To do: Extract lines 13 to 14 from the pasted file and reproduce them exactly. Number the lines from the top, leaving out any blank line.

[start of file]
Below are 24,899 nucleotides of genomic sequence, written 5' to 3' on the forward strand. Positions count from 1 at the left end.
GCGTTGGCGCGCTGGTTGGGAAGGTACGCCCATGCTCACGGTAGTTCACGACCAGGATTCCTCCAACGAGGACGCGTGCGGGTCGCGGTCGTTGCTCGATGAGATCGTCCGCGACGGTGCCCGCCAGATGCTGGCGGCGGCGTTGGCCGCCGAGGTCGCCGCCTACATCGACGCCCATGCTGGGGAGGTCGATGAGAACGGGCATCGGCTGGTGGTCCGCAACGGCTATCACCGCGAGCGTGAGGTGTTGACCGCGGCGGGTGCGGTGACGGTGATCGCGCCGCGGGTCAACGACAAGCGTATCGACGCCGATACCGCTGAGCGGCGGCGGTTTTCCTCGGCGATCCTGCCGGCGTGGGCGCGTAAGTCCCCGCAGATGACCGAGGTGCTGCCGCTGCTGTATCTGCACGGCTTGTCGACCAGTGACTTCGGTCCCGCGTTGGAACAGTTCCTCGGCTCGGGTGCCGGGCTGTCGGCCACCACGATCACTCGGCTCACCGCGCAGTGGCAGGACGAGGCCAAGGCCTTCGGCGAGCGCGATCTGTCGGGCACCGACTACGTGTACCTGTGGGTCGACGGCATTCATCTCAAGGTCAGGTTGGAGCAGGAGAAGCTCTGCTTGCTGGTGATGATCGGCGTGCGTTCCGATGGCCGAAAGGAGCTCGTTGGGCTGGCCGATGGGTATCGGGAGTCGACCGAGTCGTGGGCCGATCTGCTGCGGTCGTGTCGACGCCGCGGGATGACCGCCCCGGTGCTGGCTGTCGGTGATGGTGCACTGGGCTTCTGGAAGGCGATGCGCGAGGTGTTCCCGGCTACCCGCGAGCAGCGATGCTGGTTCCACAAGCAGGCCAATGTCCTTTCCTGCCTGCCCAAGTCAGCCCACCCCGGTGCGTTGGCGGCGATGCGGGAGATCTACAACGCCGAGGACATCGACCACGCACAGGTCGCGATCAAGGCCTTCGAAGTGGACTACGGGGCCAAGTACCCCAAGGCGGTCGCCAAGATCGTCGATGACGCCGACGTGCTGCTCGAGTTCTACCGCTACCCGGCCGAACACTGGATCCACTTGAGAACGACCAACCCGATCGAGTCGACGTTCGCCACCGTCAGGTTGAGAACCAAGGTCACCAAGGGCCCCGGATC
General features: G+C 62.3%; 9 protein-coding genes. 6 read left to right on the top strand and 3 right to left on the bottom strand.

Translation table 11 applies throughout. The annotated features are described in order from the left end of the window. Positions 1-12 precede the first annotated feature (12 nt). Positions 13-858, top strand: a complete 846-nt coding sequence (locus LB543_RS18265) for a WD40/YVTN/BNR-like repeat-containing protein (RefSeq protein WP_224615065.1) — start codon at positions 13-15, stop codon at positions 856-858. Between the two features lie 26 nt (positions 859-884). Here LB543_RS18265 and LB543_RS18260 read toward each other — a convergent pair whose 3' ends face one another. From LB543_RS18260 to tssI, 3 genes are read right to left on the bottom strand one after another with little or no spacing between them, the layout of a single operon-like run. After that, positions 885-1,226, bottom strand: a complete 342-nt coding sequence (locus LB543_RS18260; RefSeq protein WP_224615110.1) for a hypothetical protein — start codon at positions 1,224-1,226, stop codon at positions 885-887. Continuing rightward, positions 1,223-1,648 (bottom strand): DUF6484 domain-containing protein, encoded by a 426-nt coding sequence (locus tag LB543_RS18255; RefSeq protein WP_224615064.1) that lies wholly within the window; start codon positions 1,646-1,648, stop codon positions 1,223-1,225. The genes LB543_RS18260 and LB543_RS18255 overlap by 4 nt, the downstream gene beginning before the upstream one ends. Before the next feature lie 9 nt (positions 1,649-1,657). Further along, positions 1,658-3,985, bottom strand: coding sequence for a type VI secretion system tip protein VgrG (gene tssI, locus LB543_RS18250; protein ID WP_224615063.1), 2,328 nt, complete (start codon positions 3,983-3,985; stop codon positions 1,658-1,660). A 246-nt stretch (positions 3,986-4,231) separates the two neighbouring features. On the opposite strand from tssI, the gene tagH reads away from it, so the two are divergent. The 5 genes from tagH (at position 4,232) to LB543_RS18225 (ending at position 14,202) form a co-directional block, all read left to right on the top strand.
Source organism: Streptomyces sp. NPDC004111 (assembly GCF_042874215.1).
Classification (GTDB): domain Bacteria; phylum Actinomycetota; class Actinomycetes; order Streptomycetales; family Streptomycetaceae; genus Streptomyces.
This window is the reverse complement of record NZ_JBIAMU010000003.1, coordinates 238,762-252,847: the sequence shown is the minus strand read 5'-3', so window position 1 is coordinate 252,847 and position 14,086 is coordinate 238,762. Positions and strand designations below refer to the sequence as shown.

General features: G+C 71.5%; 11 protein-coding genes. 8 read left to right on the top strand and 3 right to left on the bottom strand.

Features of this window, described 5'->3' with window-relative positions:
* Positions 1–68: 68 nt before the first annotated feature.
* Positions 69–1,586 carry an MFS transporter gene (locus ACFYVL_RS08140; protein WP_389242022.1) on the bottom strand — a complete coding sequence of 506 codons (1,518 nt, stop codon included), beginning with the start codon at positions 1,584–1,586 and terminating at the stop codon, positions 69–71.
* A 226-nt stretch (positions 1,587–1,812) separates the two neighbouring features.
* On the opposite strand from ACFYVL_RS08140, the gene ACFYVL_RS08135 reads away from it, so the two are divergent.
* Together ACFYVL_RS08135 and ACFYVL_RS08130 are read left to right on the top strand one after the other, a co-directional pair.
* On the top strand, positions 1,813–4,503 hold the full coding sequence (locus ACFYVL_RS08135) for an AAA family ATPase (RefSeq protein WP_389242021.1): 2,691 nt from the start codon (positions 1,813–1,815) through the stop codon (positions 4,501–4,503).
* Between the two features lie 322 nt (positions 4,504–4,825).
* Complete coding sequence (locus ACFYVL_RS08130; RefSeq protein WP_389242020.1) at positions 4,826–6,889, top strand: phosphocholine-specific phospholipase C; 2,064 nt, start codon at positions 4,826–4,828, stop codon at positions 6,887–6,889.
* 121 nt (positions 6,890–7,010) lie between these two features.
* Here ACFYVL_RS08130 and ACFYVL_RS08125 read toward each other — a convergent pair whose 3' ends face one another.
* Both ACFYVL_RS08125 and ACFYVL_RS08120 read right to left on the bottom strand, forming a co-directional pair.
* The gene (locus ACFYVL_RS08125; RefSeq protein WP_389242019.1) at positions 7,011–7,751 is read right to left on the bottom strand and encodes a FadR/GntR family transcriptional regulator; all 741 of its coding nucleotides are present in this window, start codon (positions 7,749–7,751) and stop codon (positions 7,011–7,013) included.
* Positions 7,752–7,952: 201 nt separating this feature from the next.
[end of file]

* On the opposite strand from ACFYVL_RS08140, the gene ACFYVL_RS08135 reads away from it, so the two are divergent.
* Together ACFYVL_RS08135 and ACFYVL_RS08130 are read left to right on the top strand one after the other, a co-directional pair.